By Journalist Dr. Ms. Jones
POUGHKEEPSIE – “Could it be our dilemma is we’ve stopped dreaming?” asked Pastor Rev. Dr. Jesse Bottoms on Sunday, January 14th at the Dr. Martin Luther King Jr. Commemorative Service. The event was held at Beulah Baptist Church. It was presented by The Dutchess County African American Clergy Association.
The service was filled with clergy, the faith community, and politicians. The Honorable Mayor Yvonne Flowers gave a call to action.
“Volunteer by participating in community events, joining a community board, or committee. Helping our community partners or volunteering at our schools not only provides you with the opportunity to make a positive impact in this community, but also helps you build positive relationships with others in the community,” said Flowers, the city’s first African American mayor. “So, my call to action is to find a way to get more involved in our community and help build a legacy for the next generation to follow. We need to continue to explain the footprint of community service to help motivate the next generation to continue to work. Work on the injustices that still exist in this country today and to make the necessary improvements just in our community alone.”
Dr. Martin Luther King, Jr. was a civil rights activist. He was never a politician, even though some of his biggest victories in The Civil Rights Movement were getting the Civil Rights Act in 1964 and the Voting Rights Act in 1965 passed. He was born on January 15th, 1929.
“Dr. King would have been 95 years old tomorrow. 95! What would he say about the United States of America today? Well, first I would say, he would have been very proud of the advances in the Black middle class and the fact that there are so many in leadership positions in all levels of government and in the corporate world. Yet, [he would be] disappointed in the lack of progress for so many. He would also be disheartened by the increase in hate crimes in recent years against so many groups. He would be horrified by the gun violence affecting all of our communities and how we become almost numb to the daily news reports of mass shootings. He would have been proud of those that have been elected, from President Obama to others… But, he would have been disappointed that so many now take the right to vote for granted and do not vote, especially in local elections. This is something that all of us in public and community life must take seriously to deal with and correct,” said Assemblyman Jonathan Jacobson.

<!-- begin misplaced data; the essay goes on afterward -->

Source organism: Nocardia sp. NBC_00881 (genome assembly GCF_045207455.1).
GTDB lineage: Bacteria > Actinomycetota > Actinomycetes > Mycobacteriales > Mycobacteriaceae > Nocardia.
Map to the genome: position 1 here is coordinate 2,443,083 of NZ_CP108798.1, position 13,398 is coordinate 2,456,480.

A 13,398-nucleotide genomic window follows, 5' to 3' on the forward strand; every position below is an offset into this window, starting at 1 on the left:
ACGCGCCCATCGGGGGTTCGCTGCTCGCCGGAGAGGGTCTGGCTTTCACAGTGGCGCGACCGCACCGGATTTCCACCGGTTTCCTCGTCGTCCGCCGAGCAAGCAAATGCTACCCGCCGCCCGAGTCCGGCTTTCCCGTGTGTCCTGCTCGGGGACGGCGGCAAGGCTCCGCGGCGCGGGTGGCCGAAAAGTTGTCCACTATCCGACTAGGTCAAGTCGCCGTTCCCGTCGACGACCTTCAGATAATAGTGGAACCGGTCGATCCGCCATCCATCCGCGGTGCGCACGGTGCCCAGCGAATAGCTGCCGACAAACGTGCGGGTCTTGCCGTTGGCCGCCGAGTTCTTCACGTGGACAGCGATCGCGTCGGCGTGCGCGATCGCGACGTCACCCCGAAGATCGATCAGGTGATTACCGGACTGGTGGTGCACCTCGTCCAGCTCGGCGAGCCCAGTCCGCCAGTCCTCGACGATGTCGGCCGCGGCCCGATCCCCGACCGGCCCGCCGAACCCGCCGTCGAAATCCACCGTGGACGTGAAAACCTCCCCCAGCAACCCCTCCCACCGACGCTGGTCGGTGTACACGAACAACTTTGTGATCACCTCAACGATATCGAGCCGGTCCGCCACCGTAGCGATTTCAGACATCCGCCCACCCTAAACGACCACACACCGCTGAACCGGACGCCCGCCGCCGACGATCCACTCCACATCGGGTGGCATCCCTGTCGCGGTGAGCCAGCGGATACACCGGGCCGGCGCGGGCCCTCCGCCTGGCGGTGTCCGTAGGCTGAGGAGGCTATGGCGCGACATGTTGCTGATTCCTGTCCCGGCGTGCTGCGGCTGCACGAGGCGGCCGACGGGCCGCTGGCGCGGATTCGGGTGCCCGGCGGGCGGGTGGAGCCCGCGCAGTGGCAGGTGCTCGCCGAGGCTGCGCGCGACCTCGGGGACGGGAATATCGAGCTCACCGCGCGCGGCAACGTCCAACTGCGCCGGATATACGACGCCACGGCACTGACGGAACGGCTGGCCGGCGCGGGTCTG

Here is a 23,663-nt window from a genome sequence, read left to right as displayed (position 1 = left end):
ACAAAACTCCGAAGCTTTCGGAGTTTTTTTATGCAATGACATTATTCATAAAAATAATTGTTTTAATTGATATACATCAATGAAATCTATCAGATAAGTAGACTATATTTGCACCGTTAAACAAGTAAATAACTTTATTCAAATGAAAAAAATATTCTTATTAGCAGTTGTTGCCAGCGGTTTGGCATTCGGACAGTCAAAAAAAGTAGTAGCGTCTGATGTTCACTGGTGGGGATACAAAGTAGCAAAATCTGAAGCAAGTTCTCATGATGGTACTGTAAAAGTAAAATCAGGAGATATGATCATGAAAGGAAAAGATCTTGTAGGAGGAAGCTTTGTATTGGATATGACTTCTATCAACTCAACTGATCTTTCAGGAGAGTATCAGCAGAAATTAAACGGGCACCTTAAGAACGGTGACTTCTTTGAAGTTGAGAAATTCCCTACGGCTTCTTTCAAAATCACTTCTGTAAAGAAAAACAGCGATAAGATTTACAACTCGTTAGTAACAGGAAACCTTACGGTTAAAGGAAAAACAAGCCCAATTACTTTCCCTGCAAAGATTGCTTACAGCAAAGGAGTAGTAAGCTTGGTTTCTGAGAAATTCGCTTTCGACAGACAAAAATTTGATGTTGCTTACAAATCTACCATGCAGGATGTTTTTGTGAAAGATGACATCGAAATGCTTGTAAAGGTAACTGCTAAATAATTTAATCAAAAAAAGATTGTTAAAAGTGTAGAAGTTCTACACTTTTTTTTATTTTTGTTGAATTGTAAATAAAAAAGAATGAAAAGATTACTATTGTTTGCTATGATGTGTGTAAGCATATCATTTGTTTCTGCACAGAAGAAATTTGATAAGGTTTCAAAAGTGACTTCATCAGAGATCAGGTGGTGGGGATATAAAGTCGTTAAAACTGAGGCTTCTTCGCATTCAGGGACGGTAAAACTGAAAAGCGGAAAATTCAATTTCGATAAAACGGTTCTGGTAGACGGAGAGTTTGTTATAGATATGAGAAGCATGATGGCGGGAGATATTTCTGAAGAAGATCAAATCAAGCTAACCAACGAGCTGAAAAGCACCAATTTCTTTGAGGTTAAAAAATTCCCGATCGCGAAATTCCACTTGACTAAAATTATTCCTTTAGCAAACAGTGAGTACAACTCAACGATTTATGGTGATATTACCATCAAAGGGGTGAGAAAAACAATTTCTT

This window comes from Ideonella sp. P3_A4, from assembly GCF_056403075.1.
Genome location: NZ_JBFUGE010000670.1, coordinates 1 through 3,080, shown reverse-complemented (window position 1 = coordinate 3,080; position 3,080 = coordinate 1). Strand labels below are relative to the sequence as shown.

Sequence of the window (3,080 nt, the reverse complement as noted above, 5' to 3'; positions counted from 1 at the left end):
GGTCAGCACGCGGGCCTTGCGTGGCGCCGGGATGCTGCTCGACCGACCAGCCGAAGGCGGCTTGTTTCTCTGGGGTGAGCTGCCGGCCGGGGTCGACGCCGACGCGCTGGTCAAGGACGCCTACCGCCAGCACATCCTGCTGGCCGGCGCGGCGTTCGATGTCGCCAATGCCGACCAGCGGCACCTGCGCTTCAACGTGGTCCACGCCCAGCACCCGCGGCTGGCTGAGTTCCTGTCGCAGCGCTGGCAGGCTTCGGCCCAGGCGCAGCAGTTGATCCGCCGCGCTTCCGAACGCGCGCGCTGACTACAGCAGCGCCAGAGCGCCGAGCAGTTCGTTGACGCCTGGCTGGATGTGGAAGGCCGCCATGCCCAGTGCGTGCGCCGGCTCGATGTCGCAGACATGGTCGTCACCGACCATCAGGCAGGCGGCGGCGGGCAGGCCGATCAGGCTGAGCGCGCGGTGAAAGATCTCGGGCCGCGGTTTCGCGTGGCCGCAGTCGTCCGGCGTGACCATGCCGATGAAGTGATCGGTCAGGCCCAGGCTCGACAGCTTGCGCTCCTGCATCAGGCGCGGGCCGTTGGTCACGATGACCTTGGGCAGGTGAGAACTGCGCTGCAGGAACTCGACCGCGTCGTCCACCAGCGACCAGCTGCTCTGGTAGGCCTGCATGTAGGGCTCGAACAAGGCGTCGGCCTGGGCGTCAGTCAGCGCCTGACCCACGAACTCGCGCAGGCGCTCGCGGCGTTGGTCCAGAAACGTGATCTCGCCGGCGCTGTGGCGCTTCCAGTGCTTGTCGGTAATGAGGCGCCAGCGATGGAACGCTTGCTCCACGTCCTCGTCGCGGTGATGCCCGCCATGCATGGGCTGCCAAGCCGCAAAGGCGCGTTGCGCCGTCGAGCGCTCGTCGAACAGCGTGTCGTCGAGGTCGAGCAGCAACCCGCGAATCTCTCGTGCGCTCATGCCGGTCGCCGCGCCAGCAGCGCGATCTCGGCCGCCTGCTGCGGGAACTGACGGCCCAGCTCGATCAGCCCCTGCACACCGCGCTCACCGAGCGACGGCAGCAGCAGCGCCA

Bishop Dr. James Hassell preached the message. Other speakers included: Dutchess County Executive Sue Serino, Congressman Pat Ryan, NYS Senator 39th District Robert Rolison, Executive Director of the Jewish Federation Karen Hochhauser, Councilmember 3rd Ward Mrs. Terriciena A. Brown, The Honorable Barrington Atkins District #10 Dutchess County Legislature, NYS Lt. Governor Anthony Delgado, Rev. Michael Bell, and Apostle Debra E. Gause who is the Vice President of The Dutchess County African American Clergy Association. Many echoed similar sentiments: we are still fighting for the dream.
“The March on Washington was over 60 years ago. And I want you to do your research. Go on Google and YouTube and look at what the signs of the march were saying, ‘Increase minimum wage,’‘Better jobs,’‘Voting rights.’ It is 2024 and it’s the same thing. So, the Civil Rights Movement is not over. The rights of our people are not over. We have to continue that fight. We have to continue to stand up for these things to make Dr. Martin Luther King’s dream become a reality,” said Councilmember at Large Da’Ron Wilson.